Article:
Vero: The Good, the Bad, and the Hypocritical
In recent weeks, a little-known app founded in 2013 and launched in 2015 surged the ranks of the iOS app store and gained the number-one spot in Google Play. In the process, the servers supporting the product crashed. What product was this? Vero, a new competitor to social media behemoths Instagram (owned by Facebook) and Snapchat, as well as the mac daddy OGs themselves — Facebook and Twitter. Founded by Lebanese billionaire Ayman Hariri, Vero seeks to be an authentic network designed to enhance our relationships with others, rather than detract from life’s experiences. At the time of this writing, there are nearly three million registered users, and the platform itself appears to be growing…fast. So if you’re looking to get in on the action while the going is hot, here’s what you should know.
Unlike what we’ve come to expect from “traditional” social media platforms, Vero is completely ad free. As a result, the company chooses to operate on a subscription-based business model, allowing users to focus on their own content rather than contend with an influx of paid advertising competing with their feed. Of course, when Vero was launched it promised that the first million users would receive free service for life; but due to various circumstances, which we’ll get into, they’ve now extended their freemium model indefinitely.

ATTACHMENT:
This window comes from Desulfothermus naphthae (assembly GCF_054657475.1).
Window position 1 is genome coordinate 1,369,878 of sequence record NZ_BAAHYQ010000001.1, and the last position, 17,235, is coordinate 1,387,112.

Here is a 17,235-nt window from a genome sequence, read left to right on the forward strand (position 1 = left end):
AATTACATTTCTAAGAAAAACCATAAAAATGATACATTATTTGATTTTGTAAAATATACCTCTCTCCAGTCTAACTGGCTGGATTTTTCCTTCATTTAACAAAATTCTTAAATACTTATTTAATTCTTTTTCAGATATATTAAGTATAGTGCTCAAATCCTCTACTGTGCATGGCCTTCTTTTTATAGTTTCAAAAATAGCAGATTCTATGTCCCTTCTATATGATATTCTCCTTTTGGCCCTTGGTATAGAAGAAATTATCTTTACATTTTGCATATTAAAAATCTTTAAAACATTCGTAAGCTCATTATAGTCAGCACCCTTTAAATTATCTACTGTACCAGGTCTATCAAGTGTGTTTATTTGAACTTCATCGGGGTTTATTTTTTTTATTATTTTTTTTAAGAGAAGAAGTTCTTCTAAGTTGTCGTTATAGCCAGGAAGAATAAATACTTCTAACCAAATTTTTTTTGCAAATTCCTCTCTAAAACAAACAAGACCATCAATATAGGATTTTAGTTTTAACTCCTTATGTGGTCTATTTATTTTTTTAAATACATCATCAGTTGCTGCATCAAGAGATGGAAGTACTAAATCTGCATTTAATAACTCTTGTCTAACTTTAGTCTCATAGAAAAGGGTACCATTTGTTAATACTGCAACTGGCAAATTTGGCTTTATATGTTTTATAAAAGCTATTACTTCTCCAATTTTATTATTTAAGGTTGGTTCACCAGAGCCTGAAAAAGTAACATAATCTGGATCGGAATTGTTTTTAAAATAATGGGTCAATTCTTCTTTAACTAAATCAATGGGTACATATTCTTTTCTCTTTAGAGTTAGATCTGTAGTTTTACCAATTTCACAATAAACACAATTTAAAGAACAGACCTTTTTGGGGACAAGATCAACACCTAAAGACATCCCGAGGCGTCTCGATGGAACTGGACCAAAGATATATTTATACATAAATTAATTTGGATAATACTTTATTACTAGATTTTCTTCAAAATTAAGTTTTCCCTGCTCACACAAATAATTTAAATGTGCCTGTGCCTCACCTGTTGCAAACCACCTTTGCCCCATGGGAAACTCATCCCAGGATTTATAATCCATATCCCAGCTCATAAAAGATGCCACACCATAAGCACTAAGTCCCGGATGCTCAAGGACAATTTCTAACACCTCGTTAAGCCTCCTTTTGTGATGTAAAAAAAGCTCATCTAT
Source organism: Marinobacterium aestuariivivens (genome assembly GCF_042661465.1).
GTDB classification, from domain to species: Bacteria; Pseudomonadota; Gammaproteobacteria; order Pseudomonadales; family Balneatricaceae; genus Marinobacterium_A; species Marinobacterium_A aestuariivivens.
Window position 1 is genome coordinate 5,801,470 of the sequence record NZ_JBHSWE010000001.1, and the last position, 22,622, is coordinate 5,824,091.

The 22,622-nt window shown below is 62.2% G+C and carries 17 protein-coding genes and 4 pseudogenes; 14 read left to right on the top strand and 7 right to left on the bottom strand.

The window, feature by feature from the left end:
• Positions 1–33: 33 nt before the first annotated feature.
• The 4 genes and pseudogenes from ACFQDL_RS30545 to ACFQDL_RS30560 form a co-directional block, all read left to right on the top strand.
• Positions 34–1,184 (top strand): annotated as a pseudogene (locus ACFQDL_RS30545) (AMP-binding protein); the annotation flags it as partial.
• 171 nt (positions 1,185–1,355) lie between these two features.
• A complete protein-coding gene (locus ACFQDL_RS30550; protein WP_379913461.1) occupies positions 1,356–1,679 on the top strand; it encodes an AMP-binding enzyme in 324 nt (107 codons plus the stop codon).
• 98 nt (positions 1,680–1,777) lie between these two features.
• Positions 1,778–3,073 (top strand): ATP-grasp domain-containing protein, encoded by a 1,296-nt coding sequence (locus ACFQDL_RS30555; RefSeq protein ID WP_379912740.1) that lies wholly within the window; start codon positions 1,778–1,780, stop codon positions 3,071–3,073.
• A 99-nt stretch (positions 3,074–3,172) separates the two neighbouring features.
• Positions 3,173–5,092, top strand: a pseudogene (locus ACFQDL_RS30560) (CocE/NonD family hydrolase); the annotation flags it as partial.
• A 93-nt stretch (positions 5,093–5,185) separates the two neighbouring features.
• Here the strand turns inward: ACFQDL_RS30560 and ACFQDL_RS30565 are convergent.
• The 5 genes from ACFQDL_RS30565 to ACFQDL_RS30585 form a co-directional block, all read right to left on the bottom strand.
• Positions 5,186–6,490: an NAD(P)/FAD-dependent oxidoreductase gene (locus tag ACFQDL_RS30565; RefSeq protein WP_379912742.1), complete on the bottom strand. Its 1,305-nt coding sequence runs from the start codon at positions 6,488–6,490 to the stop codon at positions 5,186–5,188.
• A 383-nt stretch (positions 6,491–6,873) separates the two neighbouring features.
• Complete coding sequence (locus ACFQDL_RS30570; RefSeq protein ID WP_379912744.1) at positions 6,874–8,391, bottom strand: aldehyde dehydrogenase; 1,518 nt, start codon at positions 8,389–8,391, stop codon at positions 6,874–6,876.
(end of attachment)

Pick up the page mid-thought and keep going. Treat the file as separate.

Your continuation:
As for the perks of this particular app, there are several. For starters, the user interface is gorgeous. (If fizzled-out Facebook competitor Ello had been half as beautiful, maybe it would’ve been successful.) In addition, the feeds themselves are supposedly not manipulated by algorithms, meaning your posts are displayed in chronological order (think vintage Instagram). You can also segment your audience for each post, enabling you to share varying degrees of content with close friends, acquaintances and mere followers. This feature may further benefit the marketplace for entrepreneurs that Vero hopes to accommodate. Through a “Buy Now” feature available for verified accounts of brands and influencers, users can actually buy and sell products through posts rather than ads.